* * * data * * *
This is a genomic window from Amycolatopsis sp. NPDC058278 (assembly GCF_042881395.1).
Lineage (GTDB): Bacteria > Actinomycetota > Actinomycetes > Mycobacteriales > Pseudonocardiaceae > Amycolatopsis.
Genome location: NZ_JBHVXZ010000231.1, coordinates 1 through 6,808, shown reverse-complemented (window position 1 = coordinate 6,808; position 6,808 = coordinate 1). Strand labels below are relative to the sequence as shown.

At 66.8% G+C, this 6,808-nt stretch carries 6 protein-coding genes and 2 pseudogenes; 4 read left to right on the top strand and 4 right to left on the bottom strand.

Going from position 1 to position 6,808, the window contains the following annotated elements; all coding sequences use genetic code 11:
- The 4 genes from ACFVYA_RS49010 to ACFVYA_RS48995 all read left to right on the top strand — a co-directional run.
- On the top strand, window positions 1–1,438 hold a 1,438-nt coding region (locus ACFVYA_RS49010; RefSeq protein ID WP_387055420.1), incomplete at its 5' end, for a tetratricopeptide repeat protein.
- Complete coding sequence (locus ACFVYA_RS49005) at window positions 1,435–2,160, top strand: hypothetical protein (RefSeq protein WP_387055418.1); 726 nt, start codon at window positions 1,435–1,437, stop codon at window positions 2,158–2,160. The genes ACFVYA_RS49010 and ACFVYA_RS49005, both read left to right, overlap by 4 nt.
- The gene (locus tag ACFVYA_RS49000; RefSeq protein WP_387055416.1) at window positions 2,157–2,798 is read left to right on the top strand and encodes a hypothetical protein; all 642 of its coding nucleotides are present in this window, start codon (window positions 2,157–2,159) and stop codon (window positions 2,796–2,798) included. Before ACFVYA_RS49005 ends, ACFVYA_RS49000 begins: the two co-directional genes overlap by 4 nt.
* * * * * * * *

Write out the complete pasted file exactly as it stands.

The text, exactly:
This is a genomic window from Amycolatopsis sp. NPDC058278 (assembly GCF_042881395.1).
Lineage (GTDB): Bacteria > Actinomycetota > Actinomycetes > Mycobacteriales > Pseudonocardiaceae > Amycolatopsis.
Genome location: NZ_JBHVXZ010000231.1, coordinates 1 through 6,808, shown reverse-complemented (window position 1 = coordinate 6,808; position 6,808 = coordinate 1). Strand labels below are relative to the sequence as shown.

At 66.8% G+C, this 6,808-nt stretch carries 6 protein-coding genes and 2 pseudogenes; 4 read left to right on the top strand and 4 right to left on the bottom strand.

Going from position 1 to position 6,808, the window contains the following annotated elements; all coding sequences use genetic code 11:
- The 4 genes from ACFVYA_RS49010 to ACFVYA_RS48995 all read left to right on the top strand — a co-directional run.
- On the top strand, window positions 1–1,438 hold a 1,438-nt coding region (locus ACFVYA_RS49010; RefSeq protein ID WP_387055420.1), incomplete at its 5' end, for a tetratricopeptide repeat protein.
- Complete coding sequence (locus ACFVYA_RS49005) at window positions 1,435–2,160, top strand: hypothetical protein (RefSeq protein WP_387055418.1); 726 nt, start codon at window positions 1,435–1,437, stop codon at window positions 2,158–2,160. The genes ACFVYA_RS49010 and ACFVYA_RS49005, both read left to right, overlap by 4 nt.
- The gene (locus tag ACFVYA_RS49000; RefSeq protein WP_387055416.1) at window positions 2,157–2,798 is read left to right on the top strand and encodes a hypothetical protein; all 642 of its coding nucleotides are present in this window, start codon (window positions 2,157–2,159) and stop codon (window positions 2,796–2,798) included. Before ACFVYA_RS49005 ends, ACFVYA_RS49000 begins: the two co-directional genes overlap by 4 nt.